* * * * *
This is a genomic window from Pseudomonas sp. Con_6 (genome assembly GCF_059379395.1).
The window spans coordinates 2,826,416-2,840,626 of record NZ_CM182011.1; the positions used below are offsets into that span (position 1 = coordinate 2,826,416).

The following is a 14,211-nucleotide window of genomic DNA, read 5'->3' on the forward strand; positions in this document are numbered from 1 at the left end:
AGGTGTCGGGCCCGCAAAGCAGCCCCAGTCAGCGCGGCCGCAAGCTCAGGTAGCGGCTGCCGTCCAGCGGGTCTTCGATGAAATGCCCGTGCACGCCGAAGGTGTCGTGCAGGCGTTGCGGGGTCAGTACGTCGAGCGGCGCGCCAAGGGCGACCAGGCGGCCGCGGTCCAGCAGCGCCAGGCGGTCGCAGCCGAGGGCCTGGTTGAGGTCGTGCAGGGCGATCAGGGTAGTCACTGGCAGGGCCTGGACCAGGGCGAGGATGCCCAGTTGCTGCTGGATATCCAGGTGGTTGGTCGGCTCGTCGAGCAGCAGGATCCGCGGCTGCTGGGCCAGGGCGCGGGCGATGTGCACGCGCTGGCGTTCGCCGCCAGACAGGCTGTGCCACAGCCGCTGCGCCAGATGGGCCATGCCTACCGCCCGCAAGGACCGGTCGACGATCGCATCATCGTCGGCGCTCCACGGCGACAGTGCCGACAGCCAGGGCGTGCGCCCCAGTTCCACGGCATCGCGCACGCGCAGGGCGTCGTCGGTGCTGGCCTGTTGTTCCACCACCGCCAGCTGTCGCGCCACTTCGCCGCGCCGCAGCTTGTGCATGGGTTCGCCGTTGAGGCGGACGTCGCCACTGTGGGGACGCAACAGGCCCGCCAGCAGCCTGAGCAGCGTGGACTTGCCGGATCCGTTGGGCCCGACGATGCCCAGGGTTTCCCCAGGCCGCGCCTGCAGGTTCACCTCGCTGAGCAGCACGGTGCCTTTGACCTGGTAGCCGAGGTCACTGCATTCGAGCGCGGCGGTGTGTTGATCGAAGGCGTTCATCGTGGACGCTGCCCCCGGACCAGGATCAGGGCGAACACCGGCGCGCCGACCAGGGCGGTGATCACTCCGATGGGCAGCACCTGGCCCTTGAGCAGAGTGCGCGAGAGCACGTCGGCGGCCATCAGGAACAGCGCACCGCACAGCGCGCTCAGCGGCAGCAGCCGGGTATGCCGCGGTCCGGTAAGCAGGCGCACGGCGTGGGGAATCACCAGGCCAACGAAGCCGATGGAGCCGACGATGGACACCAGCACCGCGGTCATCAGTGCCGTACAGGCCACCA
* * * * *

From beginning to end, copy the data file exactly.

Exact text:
This is a genomic window from Pseudomonas sp. Con_6 (genome assembly GCF_059379395.1).
The window spans coordinates 2,826,416-2,840,626 of record NZ_CM182011.1; the positions used below are offsets into that span (position 1 = coordinate 2,826,416).

The following is a 14,211-nucleotide window of genomic DNA, read 5'->3' on the forward strand; positions in this document are numbered from 1 at the left end:
AGGTGTCGGGCCCGCAAAGCAGCCCCAGTCAGCGCGGCCGCAAGCTCAGGTAGCGGCTGCCGTCCAGCGGGTCTTCGATGAAATGCCCGTGCACGCCGAAGGTGTCGTGCAGGCGTTGCGGGGTCAGTACGTCGAGCGGCGCGCCAAGGGCGACCAGGCGGCCGCGGTCCAGCAGCGCCAGGCGGTCGCAGCCGAGGGCCTGGTTGAGGTCGTGCAGGGCGATCAGGGTAGTCACTGGCAGGGCCTGGACCAGGGCGAGGATGCCCAGTTGCTGCTGGATATCCAGGTGGTTGGTCGGCTCGTCGAGCAGCAGGATCCGCGGCTGCTGGGCCAGGGCGCGGGCGATGTGCACGCGCTGGCGTTCGCCGCCAGACAGGCTGTGCCACAGCCGCTGCGCCAGATGGGCCATGCCTACCGCCCGCAAGGACCGGTCGACGATCGCATCATCGTCGGCGCTCCACGGCGACAGTGCCGACAGCCAGGGCGTGCGCCCCAGTTCCACGGCATCGCGCACGCGCAGGGCGTCGTCGGTGCTGGCCTGTTGTTCCACCACCGCCAGCTGTCGCGCCACTTCGCCGCGCCGCAGCTTGTGCATGGGTTCGCCGTTGAGGCGGACGTCGCCACTGTGGGGACGCAACAGGCCCGCCAGCAGCCTGAGCAGCGTGGACTTGCCGGATCCGTTGGGCCCGACGATGCCCAGGGTTTCCCCAGGCCGCGCCTGCAGGTTCACCTCGCTGAGCAGCACGGTGCCTTTGACCTGGTAGCCGAGGTCACTGCATTCGAGCGCGGCGGTGTGTTGATCGAAGGCGTTCATCGTGGACGCTGCCCCCGGACCAGGATCAGGGCGAACACCGGCGCGCCGACCAGGGCGGTGATCACTCCGATGGGCAGCACCTGGCCCTTGAGCAGAGTGCGCGAGAGCACGTCGGCGGCCATCAGGAACAGCGCACCGCACAGCGCGCTCAGCGGCAGCAGCCGGGTATGCCGCGGTCCGGTAAGCAGGCGCACGGCGTGGGGAATCACCAGGCCAACGAAGCCGATGGAGCCGACGATGGACACCAGCACCGCGGTCATCAGTGCCGTACAGGCCACCA